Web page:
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The IB Advantage

Published
11/05/2017 by

Back in our parent’s time, they considered completing secondary school a major achievement and when it came to our generation, Diplomas and Degrees were the minimum requirement. Education was a pretty straightforward decision as most of us went to public or government schools and for the rest of those who could afford it, they went to private schools.

 

There are government schools, there are private schools, and then there are the international schools which have been gaining popularity as parents are looking to provide their children with an education that is recognized internationally. The International Baccalaureate (IB) is one of the more popular courses offered by international schools. Let’s explore more about this programme.

 

 

What Exactly is IB?

 

Founded in 1968, the International Baccalaureate (IB) is an international education foundation headquartered in Geneva, Switzerland. It offers four highly respected international education programmes that develop intellectual, personal, emotional and social skills that are needed by our younger generation to live, learn and work in a rapidly globalizing world.

 

The four programmes are:

 

  • Primary Years Programme

 

This programme focuses on the overall development of the child. It aims to nurture independent learning skills and encourage students to take responsibility for their own learning.

 

  • Middle Years Programme

 

This programme is beneficial for students of all academic abilities as it offers a challenging framework that encourages students to make practical connections between their studies and the real world.

 

  • Career-related Programme

 

This programme aims to address the needs of students in career-related education through promoting development of skills and also through encouraging high levels of self-esteem via meaningful achievements.

 

  • Diploma Programme

 

The programme aims to develop students who have excellent breadth and depth of knowledge – students who flourish physically, intellectually, emotionally and ethically.

  

 

 

 

What is the IB Diploma Programme?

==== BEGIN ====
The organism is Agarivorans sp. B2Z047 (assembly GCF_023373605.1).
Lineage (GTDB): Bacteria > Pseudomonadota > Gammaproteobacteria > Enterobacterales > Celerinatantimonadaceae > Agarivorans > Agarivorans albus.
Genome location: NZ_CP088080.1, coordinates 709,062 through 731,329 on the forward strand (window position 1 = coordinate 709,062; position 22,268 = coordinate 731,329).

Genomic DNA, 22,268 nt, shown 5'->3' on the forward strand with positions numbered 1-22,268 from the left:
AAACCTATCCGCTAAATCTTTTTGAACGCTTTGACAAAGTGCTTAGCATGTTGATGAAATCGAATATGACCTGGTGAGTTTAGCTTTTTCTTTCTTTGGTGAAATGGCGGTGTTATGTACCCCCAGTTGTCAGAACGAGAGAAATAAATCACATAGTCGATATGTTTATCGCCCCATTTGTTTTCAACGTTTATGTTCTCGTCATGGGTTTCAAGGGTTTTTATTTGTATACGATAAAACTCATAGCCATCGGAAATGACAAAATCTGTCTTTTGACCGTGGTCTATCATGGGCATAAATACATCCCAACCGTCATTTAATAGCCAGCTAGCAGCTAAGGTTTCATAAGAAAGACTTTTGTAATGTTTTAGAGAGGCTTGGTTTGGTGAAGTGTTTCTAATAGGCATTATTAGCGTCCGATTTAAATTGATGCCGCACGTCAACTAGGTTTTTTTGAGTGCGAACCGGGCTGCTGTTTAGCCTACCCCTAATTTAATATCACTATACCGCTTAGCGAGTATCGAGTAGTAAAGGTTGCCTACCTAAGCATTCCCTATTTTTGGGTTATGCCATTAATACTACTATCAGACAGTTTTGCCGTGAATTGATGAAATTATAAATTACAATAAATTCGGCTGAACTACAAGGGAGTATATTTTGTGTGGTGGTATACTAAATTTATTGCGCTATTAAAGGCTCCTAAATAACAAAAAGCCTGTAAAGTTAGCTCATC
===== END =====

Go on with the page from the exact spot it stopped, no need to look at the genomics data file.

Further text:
A programme designed for students aged between 16 to 19, the Diploma programme requires students to study six courses at a standard or higher level. From five groups of subjects, students will have to choose one subject within each group to ensure they get to experience a range of fields from language and social studies to experimental sciences as well as mathematics. There is also a sixth subject where students can choose an art subject or if they prefer, they may select another subject from the first five groups.

 

The programme also has three core requirements which come together as the Diploma Programme Core:

 

  • Theory of knowledge (TOK)

 

In this component, students reflect on the nature of knowledge and on how we know what we claim to know. While there is no final exam, students will have to complete an essay which contributes towards the final programme’s score.

 

  • The extended essay

 

Students are required to come up with an independent and self-directed piece of research and compile all the findings into a 4,000-word paper, much like

a thesis.

 

  • Creativity, action, service (CAS)

 

For CAS, students are required to complete projects related to the three components of creativity, action and service. All three components can

be combined or done separately.The three strands of CAS, which are often interwoven with particular activities, are characterized as follows:

 

 

 Creativity – arts, and other experiences that involve creative thinking.

 

 Action – physical exertion contributing to a healthy lifestyle, complementing academic work elsewhere in the DP.


Service – an unpaid and voluntary exchange that has a learning benefit for the student. The rights, dignity and autonomy of all those involved are respected.

 

 

At the end of the programme, students have to take written examinations and also complete assessment tasks to accumulate points. IB is not entirely exam-based, as coursework done during class counts for the final grade. A minimum of 24 points is required to obtain the diploma but students also need to achieve certain levels of performance across the whole programme.

 

As for recognition, the IB is not only recognized by universities in Malaysia, it is also highly recognized by private universities all around the world, ensuring your child will have no problem in enrolment.

 

 

 

How Does the IB Diploma Programme Benefit Students?

 

The IB programmes in general are a unique form of education and these are just some of the advantages that students can benefit from:

 

  • Independence

 

Students are encouraged be more independent and drive their own learning. They can choose their topics and projects and teachers will assist them rather than feed them with just facts. The IB classes push students to take initiative, organize and complete projects, conduct their own science experiments and even speak in front of their classmates.